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SQL Server Audit: Getting Started

SQL Server has the ability to monitor both server and database level events via the SQL Server Audit feature.  Audited events can be written to the server application or security logs, or to a file where you specify the location (the most secure route).   SQL Server Audit is easy to set up, and requires at most three objects be created: an audit object, and a server and/or database audit specification object.

In this example, we’ll create a SQL Server Audit that monitors backup and restore activity for the instance (server level audit) and monitors the DDL statements on the AdventureWorks2008R2 database (database level audit).  Audit information will be stored in a file, which can be queried via Management Studio.

First, we’ll create the initial audit object.  Note that all of these steps can also be performed via the GUI, but scripting makes me feel more powerful.

USE master
GO
CREATE SERVER Audit KreulAudit
TO FILE (FILEPATH = 'C:\AdventureWorks2008R2_Database\Audit');
GO

Next, we need the server and database audit specifications.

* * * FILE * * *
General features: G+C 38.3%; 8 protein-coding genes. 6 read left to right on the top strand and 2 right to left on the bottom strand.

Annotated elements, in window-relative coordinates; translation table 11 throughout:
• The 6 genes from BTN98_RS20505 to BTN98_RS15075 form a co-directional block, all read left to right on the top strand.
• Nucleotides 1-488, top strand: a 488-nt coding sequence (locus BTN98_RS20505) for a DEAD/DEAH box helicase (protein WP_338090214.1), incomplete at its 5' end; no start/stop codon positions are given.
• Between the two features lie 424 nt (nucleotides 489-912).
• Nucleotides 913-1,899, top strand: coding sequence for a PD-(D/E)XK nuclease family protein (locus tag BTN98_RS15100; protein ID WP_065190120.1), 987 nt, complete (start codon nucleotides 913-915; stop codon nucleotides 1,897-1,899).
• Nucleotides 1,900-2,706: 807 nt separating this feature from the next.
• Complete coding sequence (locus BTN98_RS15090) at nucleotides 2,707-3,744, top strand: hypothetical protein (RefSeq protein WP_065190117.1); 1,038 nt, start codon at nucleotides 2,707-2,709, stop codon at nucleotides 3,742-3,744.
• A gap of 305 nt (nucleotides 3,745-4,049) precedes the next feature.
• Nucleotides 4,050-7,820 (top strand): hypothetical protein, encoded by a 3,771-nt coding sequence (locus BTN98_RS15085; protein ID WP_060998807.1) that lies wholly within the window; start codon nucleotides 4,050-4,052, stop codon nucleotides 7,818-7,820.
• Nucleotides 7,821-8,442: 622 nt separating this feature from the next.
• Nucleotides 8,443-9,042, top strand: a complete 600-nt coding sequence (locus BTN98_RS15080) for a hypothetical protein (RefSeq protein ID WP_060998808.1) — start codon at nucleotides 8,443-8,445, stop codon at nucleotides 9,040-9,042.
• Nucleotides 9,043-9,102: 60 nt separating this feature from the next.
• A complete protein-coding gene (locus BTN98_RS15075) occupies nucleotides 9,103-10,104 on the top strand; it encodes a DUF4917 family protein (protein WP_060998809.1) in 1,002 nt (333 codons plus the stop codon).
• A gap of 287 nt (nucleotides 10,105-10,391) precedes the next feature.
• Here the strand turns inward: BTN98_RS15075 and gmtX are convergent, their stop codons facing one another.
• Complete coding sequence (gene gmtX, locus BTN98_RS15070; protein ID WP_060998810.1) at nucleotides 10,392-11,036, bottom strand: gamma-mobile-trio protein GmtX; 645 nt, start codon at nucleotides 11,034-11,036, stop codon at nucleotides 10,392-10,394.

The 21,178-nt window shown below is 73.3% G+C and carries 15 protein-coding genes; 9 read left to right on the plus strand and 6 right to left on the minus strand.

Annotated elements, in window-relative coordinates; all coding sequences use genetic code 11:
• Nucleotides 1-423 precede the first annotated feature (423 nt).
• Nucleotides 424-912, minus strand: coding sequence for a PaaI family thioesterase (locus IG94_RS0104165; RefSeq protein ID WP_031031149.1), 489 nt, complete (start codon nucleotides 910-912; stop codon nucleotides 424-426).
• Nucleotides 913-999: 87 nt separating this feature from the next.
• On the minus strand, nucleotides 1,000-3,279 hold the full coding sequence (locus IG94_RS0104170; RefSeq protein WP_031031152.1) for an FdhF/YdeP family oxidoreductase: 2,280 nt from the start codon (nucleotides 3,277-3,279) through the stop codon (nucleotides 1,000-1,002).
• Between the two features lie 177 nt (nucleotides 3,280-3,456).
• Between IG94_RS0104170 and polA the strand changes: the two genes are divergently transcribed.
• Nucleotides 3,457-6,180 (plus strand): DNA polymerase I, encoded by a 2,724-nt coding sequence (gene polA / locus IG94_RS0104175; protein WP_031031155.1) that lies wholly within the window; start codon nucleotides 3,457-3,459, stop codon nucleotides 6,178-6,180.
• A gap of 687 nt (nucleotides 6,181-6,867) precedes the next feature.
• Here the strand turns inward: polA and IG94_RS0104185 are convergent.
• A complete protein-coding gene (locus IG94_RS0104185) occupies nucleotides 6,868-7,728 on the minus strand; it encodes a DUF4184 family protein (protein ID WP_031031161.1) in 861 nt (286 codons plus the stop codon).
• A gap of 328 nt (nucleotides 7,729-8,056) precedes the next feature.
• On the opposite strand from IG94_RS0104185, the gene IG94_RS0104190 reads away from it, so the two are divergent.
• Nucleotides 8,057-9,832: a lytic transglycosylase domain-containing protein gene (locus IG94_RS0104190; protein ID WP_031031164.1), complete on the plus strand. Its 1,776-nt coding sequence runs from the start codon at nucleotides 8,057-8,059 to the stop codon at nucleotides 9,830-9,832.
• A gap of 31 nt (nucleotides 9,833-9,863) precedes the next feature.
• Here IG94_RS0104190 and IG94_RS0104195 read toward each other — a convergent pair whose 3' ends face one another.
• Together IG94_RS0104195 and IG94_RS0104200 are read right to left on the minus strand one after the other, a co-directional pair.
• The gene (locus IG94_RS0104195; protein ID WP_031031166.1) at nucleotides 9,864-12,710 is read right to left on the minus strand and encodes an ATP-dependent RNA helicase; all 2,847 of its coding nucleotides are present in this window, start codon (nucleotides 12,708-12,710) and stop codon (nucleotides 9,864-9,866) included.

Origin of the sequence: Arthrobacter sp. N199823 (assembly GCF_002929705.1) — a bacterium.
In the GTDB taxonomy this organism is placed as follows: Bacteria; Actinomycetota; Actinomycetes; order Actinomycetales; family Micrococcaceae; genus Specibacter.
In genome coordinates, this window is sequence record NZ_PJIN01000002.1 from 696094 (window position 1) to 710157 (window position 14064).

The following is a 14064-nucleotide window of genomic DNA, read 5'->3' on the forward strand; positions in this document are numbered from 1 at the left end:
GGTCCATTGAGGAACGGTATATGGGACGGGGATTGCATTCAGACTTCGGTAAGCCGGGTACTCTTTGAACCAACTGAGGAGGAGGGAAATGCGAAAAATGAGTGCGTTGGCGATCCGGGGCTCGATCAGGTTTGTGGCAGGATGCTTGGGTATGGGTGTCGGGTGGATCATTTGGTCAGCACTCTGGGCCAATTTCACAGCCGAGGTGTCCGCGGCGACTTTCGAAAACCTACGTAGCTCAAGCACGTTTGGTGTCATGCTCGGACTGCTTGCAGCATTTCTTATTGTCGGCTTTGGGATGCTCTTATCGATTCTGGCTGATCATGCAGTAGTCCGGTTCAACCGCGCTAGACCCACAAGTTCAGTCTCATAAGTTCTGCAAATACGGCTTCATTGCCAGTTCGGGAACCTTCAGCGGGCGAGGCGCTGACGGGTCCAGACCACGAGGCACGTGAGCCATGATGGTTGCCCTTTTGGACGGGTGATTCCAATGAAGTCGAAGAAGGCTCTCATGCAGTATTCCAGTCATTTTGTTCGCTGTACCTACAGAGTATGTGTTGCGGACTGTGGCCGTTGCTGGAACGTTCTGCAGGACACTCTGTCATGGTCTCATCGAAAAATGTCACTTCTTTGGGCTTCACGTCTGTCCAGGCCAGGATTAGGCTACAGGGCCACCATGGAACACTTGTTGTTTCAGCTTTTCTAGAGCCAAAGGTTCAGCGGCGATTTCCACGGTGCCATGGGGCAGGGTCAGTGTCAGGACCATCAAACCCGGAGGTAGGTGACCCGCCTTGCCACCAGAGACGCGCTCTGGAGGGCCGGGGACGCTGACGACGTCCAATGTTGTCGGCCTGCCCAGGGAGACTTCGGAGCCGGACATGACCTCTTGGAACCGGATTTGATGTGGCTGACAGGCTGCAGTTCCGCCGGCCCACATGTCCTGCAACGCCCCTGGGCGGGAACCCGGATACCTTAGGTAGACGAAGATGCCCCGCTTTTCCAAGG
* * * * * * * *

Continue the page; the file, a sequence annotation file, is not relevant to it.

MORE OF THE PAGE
USE master
GO
CREATE SERVER Audit SPECIFICATION KreulAudit_ServerSpec
FOR SERVER AUDIT KreulAudit
ADD(BACKUP_RESTORE_GROUP)
WITH (STATE = ON);
GO

USE AdventureWorks2008R2
GO
CREATE DATABASE AUDIT SPECIFICATION KreulAudit_DatabaseSpec
FOR SERVER AUDIT KreulAudit
ADD (SCHEMA_OBJECT_CHANGE_GROUP)
WITH (STATE=ON);
GO

Lastly, we enable the audit.

USE master
GO
ALTER SERVER Audit KreulAudit WITH (STATE = ON);
GO

After running a backup and dropping a view, we should now see some activity in our audit file.  The fn_get_audit_file function allows us to read the file right in Management Studio.

SELECT event_time, [statement] FROM 
sys.fn_get_audit_file('C:\AdventureWorks2008R2_Database\Audit\*', null, null);
GO

AuditSS

The audit successfully captured both events.  Note that the first record returned is just the header record indicating an audit session was started.  This occurred when we enabled the audit.

There are many different audit action groups in addition to the examples above, and they’re listed here.  There are quite a few that you’ll see listed both in the server and database group, but the key to remember is that the server audits are at an instance level, and database audits are at a database level.


Adam Kreul | Blog

I am currently a Senior DBA for Integrys Energy Services in Green Bay, WI. I’ve been a DBA since 2008 and have worked primarily with SQL Server versions 2005 and above supporting databases as large as 6TB.

Although my title says “DBA”, I also play the role of SAN administrator and data warehouse developer. I love learning and applying new technology and have a passion for making the environment I support as fast as possible. My blog is syndicated from www.adamkreul.com and you can follow me on Twitter at @AdamKreul.

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